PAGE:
Each object came to be a member of a class, and then was identified by modifiers to differentiate it from other members of its class. For example, a duck is placed in the class of “birds,” then identified as the bird with the wide bill, short legs, and other attributes which make the “duck” different from other birds. If necessary, man could name one duck “Donald” in the morning and another one “Daisy” in the afternoon, but he could also speak intelligently about the “flock” of ducks that flew over last evening.
      The Growth Of Language – The Spirit Runs Through It.

      The book and/or a free look inside is available in paperback or on Kindle at Amazon.

Saturday, May 15, 2010

President Obama's Supreme Court Nominee

      President Obama has nominated his second Supreme Court Justice, Elena Kagan. Already a minor feeding frenzy has started. If she has ever had so much as a traffic ticket it will come out in the next few weeks. And like living in a small town, if they can’t find anything bad to say about her, they’ll make something up.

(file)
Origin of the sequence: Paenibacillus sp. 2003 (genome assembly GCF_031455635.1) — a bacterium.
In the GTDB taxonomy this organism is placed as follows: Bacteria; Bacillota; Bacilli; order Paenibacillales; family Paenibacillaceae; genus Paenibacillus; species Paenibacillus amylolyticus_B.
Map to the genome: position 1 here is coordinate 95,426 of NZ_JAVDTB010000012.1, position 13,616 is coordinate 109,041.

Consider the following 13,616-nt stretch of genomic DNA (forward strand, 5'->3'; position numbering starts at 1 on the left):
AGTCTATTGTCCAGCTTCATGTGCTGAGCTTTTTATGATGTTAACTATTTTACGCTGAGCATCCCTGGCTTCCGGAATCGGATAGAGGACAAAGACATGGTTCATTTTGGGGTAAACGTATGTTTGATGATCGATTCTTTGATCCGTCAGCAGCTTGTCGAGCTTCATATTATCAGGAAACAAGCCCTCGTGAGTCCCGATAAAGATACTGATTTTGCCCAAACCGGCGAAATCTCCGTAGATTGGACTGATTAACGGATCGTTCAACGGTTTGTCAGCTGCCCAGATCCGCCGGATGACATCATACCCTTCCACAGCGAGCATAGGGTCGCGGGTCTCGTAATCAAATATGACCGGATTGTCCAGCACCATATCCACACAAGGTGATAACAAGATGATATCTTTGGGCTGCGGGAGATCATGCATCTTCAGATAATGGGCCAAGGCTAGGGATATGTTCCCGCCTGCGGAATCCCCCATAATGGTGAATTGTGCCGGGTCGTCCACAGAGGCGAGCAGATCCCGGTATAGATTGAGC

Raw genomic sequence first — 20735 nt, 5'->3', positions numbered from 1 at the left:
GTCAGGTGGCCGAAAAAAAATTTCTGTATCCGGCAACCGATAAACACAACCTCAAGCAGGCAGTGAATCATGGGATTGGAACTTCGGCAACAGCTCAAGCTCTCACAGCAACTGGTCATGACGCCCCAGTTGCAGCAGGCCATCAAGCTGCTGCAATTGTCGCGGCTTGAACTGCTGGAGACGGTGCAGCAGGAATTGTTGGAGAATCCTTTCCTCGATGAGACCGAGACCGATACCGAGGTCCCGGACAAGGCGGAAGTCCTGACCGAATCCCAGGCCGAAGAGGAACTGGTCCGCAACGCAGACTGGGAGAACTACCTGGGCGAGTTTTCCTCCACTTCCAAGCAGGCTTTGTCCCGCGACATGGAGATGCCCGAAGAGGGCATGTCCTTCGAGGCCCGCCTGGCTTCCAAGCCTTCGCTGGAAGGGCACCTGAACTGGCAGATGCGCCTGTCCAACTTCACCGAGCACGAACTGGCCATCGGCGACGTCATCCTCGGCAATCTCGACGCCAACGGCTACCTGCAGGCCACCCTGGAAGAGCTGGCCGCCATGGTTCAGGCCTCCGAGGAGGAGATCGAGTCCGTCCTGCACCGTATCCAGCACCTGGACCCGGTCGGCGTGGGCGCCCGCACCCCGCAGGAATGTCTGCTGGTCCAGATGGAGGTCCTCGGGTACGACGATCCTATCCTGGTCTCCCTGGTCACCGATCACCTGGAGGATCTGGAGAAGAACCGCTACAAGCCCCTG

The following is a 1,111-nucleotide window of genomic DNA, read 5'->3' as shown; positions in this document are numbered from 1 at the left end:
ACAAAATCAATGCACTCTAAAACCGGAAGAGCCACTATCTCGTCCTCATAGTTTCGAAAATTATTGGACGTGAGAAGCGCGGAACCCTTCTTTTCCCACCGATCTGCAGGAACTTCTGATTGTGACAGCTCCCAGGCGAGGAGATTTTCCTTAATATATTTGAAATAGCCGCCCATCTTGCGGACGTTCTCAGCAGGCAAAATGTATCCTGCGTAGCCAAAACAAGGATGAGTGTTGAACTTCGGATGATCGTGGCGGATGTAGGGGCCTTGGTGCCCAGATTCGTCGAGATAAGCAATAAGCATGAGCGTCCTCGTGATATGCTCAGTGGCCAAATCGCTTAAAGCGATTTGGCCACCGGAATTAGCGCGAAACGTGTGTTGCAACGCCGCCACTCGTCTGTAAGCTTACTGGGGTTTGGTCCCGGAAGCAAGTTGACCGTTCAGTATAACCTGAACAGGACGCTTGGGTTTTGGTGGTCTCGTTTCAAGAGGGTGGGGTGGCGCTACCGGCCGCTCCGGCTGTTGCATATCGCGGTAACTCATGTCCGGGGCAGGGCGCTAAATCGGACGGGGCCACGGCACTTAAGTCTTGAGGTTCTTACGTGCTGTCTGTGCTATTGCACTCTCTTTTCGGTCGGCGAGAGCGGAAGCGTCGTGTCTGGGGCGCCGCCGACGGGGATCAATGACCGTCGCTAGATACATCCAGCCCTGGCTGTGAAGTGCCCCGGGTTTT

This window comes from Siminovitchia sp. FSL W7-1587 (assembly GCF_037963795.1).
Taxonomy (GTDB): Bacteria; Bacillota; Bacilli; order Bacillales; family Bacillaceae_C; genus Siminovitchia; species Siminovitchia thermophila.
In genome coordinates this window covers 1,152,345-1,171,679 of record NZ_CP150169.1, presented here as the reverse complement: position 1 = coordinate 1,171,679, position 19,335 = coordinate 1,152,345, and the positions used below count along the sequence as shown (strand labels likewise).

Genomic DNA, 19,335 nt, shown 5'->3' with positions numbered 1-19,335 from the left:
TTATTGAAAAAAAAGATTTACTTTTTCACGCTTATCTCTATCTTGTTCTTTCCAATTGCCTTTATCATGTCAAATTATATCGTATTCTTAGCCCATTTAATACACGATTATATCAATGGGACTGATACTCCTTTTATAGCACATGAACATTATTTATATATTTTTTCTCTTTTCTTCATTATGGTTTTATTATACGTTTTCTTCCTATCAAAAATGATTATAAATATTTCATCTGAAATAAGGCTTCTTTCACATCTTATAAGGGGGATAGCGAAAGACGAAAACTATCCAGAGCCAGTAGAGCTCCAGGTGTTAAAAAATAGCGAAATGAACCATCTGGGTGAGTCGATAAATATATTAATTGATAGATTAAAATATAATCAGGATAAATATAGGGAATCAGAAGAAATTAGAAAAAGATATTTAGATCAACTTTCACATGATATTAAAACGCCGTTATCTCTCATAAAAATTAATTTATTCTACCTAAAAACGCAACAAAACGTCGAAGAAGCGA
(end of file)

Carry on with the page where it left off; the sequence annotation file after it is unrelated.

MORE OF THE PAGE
Since she has never had judicial experience, there is no way to look back and evaluate her decisions, however, as the dean of Harvard Law School, she has published enough articles so that one can get some idea of her approach to the law.
      But what she has written has already taken second place to what people prefer to believe she has said. And to make matters even more confusing, as part of her previous positions as counsel to President Clinton, and Solicitor General for President Obama, she has had to defend some positions that do not necessarily agree with her written positions.
      For example, on a major decision handed down this past January, Citizens United v. Federal Election Commission, she argued that the government may prohibit corporations and unions from using their general treasury funds to make independent expenditures for speech that is an “electioneering communication” or for speech that expressly advocates the election or defeat of a candidate. The Supreme Court struck down the law.